Coffee in the cafeteria, for the first time this term (the summer term). The cafeteria always closes during the term break, but this week it’s open again, for in some study programs lectures have already begun. CS traditionally starts a week later (no idea why). Come next Monday, our lectures will commence, with computer networks in the morning and intelligent systems in the afternoon. I have very mixed expectations there. Both lecturers are new to us, but the computer networks professor is from the technical CS study program, so that, and the subject itself, make me expect something very similar to the operating systems lecture last term–a lot of arcane technical detail to be mastered mainly by means of rote learning.
Now intelligent systems on the other hand could be quite fun. It’s being read by a contract lecturer, and I had a look at some of her exams from previous terms. They looked a lot like this could be something in the line of CS 101 (“foundations of computer science”), which was a very enjoyable lecture: First-order logic, Prolog programming, logic puzzles, conditional probabilities, decision graphs, and so forth. We have done all that before (at least twice), and apart from programming this is just the kind of thing I enjoy about studying CS.
The lecturer has already made available the first two practicum assignments, and just for fun (and because I was bored with everything else I might conceivably do) I solved the first one, a Prolog puzzle of the usual kind: There are three open positions in a company board of directors, and six candidates, and they will each of them only serve in certain combinations. Typical Prolog, though it still took me three hours to do right. But then it was one homework assignment out of four for the entire term, and designed to be solved by a group of three students, so three person-hours is really not that much. The second one is writing a sudoku solver in Prolog, but it’s sort of pointless because the solution–in just 15 lines!–is right there in the official SWI Prolog online manual. So not quite sure how to deal with that. If you write a naïve solution, it will take forever. If you take the book solution, she will know, because even if you cover your tracks by renaming variables and so on, it’s still quite out of the question that even the most eager group of new Prolog students would have come up with this by themselves.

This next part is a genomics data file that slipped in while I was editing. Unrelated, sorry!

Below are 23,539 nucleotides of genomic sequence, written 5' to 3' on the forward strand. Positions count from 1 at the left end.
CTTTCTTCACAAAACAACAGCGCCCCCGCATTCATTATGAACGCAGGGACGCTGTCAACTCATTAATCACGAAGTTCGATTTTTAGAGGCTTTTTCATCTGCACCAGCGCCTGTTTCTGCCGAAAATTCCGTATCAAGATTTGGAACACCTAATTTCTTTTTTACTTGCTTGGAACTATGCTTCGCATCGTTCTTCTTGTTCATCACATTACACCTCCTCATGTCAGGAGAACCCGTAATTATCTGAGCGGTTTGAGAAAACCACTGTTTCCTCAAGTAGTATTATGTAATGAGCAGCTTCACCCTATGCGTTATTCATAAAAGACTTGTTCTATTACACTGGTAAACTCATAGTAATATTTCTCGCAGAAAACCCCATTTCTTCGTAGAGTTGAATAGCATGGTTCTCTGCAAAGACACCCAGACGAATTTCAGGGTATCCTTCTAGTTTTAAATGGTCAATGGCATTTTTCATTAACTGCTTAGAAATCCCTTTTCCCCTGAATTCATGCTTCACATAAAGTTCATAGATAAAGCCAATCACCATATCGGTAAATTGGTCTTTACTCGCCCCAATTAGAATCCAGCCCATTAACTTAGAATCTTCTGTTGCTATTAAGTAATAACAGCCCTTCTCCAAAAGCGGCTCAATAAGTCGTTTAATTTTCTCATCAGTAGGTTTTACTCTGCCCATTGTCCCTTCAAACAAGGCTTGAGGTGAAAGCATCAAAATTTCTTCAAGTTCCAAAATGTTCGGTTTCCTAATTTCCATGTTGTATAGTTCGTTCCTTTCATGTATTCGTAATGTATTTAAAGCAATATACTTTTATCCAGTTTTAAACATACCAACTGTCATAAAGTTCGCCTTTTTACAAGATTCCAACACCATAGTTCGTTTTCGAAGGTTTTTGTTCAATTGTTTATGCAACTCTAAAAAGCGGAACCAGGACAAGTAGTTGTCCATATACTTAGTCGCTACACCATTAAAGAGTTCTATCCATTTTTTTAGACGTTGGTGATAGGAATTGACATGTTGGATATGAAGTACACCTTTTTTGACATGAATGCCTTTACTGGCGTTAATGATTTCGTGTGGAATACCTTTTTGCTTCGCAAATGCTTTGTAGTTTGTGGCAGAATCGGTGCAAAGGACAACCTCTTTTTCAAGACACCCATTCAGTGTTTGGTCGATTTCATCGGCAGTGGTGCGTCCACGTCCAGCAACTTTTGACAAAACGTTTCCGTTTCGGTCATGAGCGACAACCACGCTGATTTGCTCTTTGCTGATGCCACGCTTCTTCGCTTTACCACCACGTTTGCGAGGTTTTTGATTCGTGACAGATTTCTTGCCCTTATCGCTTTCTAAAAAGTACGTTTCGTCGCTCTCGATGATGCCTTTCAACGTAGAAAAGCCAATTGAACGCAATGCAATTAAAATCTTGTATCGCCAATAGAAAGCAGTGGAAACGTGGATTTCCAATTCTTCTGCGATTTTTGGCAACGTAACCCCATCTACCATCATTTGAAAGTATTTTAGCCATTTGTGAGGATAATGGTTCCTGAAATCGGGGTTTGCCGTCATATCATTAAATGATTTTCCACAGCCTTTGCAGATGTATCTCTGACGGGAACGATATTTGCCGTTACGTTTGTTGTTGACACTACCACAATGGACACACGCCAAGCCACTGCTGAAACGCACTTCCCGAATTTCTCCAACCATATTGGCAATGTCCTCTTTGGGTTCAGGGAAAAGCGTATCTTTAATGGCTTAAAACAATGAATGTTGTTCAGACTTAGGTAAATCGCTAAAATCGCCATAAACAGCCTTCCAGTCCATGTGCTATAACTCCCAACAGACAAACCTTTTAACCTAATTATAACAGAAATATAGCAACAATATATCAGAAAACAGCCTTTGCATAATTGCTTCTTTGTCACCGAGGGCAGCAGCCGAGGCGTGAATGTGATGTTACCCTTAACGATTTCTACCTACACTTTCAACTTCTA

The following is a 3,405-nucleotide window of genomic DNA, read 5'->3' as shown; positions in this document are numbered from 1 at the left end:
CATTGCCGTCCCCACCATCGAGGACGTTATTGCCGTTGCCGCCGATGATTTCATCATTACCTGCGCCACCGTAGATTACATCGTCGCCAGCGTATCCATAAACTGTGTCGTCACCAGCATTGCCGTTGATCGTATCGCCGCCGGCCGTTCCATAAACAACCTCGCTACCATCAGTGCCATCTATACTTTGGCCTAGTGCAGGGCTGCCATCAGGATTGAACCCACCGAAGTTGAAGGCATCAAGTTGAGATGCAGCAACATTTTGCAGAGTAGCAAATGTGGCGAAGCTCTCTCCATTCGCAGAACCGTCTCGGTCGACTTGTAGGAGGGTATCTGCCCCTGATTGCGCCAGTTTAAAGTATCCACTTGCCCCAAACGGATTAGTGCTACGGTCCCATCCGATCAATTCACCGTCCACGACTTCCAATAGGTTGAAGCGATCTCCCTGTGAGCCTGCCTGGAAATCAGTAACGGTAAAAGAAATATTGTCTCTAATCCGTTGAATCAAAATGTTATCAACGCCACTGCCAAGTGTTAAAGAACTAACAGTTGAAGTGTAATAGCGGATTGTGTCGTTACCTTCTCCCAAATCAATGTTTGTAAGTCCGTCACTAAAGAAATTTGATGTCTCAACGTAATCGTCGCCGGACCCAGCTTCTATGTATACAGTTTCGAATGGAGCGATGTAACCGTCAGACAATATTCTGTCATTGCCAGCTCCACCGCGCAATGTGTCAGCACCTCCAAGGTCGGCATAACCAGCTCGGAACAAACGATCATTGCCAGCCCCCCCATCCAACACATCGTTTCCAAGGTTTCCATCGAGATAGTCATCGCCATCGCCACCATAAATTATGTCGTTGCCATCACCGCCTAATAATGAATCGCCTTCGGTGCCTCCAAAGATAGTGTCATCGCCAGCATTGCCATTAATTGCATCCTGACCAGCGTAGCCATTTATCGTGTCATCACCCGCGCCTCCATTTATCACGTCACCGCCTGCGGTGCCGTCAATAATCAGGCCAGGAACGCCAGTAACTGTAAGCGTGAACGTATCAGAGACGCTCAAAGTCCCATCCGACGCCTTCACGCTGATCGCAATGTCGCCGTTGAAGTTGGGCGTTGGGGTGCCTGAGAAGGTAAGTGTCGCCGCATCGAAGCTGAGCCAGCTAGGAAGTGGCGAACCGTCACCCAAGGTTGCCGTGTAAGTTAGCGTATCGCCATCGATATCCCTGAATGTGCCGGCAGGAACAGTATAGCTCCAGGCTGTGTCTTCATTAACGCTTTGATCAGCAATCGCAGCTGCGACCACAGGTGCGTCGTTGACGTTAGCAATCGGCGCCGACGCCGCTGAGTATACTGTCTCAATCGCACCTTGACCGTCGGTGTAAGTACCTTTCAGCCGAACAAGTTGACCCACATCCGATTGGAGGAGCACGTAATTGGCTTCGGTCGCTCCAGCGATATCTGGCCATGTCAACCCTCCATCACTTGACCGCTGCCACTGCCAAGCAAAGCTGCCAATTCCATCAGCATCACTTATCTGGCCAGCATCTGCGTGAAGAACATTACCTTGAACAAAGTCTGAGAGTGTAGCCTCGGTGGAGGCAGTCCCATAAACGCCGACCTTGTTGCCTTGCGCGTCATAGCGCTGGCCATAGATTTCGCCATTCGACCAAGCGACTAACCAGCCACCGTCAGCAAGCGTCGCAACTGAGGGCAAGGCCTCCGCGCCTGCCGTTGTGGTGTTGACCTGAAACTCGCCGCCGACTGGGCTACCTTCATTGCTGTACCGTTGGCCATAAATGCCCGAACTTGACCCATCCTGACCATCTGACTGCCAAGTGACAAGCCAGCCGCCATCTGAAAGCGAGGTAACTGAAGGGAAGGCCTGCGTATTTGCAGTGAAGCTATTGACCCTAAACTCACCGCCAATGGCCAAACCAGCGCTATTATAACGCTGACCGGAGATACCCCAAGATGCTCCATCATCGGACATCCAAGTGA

Still, I am looking forward to this course and practicum. The only bother is that the lecturer wants us to work in groups of three. For three terms now we have become used to working in pairs, or in groups of four, i.e. two pairs. Our study group of four has registered for the same practicum group (there are again three), and are now faced with the impossible task of squaring of circle, because you can make two pairs out of a group of four, just as in the first term we could make two groups of four out of our original study group of eight; but how do you make a group of three? Our only chance is finding two more people so we can have two groups, but since our core semester group is spread all over the practicum groups that will be hard. And who wants to team up with unknown quantities at this stage?
As I explained once before, every practicum is divided in usually three groups who share the same time slot, so that in each week one group meets, for one meeting every three weeks. To facilicate administration and ensure groups of roughly equal size, students register for their practicum group in the computer system before the term starts, first-come first-served. So if you want to work together with your peers, you have to agree on a group (and maybe one backup option) and then be quick on Monday 10 a.m. when the registration opens. Usually the computer system then breaks down instantly, so it’s always a somewhat tense few minutes before you can register, and before know that it worked for everyone in the group. This term (last Monday) we were quite lucky and all got into the desired group. But that was before we knew that at least intelligent systems would not require a power-of-two group size (how dare she do that in a CS program?). So now the people we would gladly team up with are in different groups.
Oh well, no doubt it will sort itself out. Just an unnecessary bother.